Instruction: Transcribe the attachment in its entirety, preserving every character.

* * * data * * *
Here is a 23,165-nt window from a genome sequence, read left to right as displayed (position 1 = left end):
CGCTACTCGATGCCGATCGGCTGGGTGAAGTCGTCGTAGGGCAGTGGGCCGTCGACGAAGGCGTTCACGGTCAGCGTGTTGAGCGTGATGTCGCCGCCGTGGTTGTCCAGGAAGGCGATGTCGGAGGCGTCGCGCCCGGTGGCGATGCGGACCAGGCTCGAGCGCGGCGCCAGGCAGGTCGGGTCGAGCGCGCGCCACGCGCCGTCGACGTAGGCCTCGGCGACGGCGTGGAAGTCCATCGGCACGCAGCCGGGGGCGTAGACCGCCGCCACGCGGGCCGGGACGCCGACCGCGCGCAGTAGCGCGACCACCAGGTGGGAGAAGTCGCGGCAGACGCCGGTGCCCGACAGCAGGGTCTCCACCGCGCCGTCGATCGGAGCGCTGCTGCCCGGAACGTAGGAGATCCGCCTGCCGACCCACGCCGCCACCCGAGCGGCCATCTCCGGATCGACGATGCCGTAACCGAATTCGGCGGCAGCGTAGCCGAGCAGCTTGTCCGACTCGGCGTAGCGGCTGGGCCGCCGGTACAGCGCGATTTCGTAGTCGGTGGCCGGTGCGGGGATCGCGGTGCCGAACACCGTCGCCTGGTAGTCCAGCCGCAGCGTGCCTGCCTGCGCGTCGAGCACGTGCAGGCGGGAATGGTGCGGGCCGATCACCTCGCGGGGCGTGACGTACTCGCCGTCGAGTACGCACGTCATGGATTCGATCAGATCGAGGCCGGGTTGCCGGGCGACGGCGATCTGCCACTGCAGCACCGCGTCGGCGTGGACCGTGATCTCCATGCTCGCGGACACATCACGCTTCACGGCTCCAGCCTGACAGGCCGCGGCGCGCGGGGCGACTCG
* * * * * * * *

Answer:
Here is a 23,165-nt window from a genome sequence, read left to right as displayed (position 1 = left end):
CGCTACTCGATGCCGATCGGCTGGGTGAAGTCGTCGTAGGGCAGTGGGCCGTCGACGAAGGCGTTCACGGTCAGCGTGTTGAGCGTGATGTCGCCGCCGTGGTTGTCCAGGAAGGCGATGTCGGAGGCGTCGCGCCCGGTGGCGATGCGGACCAGGCTCGAGCGCGGCGCCAGGCAGGTCGGGTCGAGCGCGCGCCACGCGCCGTCGACGTAGGCCTCGGCGACGGCGTGGAAGTCCATCGGCACGCAGCCGGGGGCGTAGACCGCCGCCACGCGGGCCGGGACGCCGACCGCGCGCAGTAGCGCGACCACCAGGTGGGAGAAGTCGCGGCAGACGCCGGTGCCCGACAGCAGGGTCTCCACCGCGCCGTCGATCGGAGCGCTGCTGCCCGGAACGTAGGAGATCCGCCTGCCGACCCACGCCGCCACCCGAGCGGCCATCTCCGGATCGACGATGCCGTAACCGAATTCGGCGGCAGCGTAGCCGAGCAGCTTGTCCGACTCGGCGTAGCGGCTGGGCCGCCGGTACAGCGCGATTTCGTAGTCGGTGGCCGGTGCGGGGATCGCGGTGCCGAACACCGTCGCCTGGTAGTCCAGCCGCAGCGTGCCTGCCTGCGCGTCGAGCACGTGCAGGCGGGAATGGTGCGGGCCGATCACCTCGCGGGGCGTGACGTACTCGCCGTCGAGTACGCACGTCATGGATTCGATCAGATCGAGGCCGGGTTGCCGGGCGACGGCGATCTGCCACTGCAGCACCGCGTCGGCGTGGACCGTGATCTCCATGCTCGCGGACACATCACGCTTCACGGCTCCAGCCTGACAGGCCGCGGCGCGCGGGGCGACTCG